The one thing you will need to look closely at is the expense ratio. The expense ratio is the percentage you pay back to the investment brokerage for managing that particular fund. For example, Vanguard’s VFIAX has an expense ratio of 0.04% — which is absurdly cheap. That means for every $100,000 you have invested, you’ll pay a measly $40 in expenses.

You can even find free index funds now, or just have it rolled into the total cost of management from your robo-advisor. There are many options available to you, so it’s best not to waste a ton of time here. Just pick one that mirrors the S&P 500 and has a low expense ratio.

Step 2: Find a good brokerage

Steps one and two can be reversed since some brokerages don’t offer certain funds. But in most cases, you’ll find what you’re looking for (even if it’s an ETF version of an index fund, like Vanguard tends to do). 

So the next step is to find a brokerage — and again, you’ll want to focus on cost. However, depending on your future goals, you want to balance the cost and tools/resources available.

Most online brokers now are ridiculously easy to get started with and take only a few minutes to open online, fund, and start trading.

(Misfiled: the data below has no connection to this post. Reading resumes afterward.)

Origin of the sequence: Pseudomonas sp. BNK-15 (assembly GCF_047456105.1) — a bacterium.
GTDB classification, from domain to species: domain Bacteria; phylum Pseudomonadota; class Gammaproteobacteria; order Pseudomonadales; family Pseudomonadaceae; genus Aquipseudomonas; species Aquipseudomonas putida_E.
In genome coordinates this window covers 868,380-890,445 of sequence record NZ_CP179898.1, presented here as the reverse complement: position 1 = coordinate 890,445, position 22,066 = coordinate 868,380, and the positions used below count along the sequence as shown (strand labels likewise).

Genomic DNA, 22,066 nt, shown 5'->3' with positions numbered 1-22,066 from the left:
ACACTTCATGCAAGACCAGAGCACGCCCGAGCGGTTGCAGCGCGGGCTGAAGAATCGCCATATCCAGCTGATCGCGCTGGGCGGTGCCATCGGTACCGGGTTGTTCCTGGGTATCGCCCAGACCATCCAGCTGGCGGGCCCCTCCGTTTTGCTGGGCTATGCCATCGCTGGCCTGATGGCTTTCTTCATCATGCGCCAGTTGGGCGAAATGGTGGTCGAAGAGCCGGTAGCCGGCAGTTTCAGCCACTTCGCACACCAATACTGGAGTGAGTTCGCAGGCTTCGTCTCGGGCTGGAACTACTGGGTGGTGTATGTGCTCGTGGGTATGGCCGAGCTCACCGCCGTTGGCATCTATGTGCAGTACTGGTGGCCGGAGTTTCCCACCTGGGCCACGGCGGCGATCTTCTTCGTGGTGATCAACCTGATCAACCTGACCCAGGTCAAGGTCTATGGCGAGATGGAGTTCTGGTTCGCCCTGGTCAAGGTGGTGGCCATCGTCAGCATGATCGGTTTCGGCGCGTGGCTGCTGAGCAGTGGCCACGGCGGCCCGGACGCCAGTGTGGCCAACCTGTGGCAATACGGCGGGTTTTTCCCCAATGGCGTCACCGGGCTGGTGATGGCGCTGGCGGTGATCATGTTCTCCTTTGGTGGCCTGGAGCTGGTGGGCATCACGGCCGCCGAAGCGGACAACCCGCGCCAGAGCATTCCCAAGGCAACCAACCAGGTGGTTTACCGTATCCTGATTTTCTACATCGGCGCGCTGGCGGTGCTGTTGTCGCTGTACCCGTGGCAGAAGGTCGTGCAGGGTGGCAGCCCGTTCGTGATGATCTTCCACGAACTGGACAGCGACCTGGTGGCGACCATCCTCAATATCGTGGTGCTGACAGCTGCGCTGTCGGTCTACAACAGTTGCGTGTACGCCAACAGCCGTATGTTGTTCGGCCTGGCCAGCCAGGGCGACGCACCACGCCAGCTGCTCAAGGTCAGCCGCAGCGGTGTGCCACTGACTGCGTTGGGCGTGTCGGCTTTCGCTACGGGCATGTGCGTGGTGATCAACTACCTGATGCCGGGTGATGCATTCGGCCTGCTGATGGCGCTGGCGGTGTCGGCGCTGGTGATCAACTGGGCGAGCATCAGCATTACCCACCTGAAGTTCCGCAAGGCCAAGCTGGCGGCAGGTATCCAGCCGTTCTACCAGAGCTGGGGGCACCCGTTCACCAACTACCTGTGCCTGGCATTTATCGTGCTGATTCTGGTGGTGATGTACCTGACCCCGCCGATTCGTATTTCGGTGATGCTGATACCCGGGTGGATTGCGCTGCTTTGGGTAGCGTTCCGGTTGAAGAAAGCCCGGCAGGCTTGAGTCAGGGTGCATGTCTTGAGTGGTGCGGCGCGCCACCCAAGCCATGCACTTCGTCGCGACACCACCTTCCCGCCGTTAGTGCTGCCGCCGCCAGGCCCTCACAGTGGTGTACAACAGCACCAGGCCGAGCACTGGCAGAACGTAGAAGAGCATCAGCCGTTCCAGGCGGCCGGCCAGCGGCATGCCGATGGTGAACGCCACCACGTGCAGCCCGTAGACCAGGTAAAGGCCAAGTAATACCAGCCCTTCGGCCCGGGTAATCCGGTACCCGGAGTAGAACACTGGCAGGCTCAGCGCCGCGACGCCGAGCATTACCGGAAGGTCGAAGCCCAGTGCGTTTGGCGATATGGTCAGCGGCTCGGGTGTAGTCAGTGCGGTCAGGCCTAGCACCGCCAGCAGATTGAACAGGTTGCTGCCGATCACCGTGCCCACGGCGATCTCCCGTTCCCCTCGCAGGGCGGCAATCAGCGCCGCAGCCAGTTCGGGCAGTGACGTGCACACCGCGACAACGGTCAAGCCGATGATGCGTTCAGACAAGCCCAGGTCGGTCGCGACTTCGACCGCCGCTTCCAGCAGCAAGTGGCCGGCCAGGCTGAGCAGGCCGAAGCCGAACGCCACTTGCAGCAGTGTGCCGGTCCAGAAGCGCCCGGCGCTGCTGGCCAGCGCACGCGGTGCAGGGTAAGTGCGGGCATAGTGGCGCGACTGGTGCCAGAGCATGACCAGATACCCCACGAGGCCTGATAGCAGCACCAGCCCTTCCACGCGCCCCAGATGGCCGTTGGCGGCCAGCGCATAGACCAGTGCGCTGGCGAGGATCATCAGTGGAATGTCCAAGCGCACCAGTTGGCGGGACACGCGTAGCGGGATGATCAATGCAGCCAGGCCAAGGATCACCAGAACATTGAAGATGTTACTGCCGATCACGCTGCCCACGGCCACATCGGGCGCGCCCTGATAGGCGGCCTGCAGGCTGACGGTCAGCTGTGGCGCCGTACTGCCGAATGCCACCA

Read more: Best online brokerage accounts for beginners

Step 3: Determine your investment amount


Now that you’ve picked an online brokerage account and know the fund you want to buy, you need to figure out how much you’re comfortable investing.

This is a personal decision, but I can tell you that investing even small amounts early on, stretched out over a long period, leads to a high probability of wealth in the future (smart investing is all about long-term wealth management!)

It’s really the power of compounding. So whatever you decide, don’t overthink it — it’s better to start off with something versus getting analysis paralysis and holding off on your investment.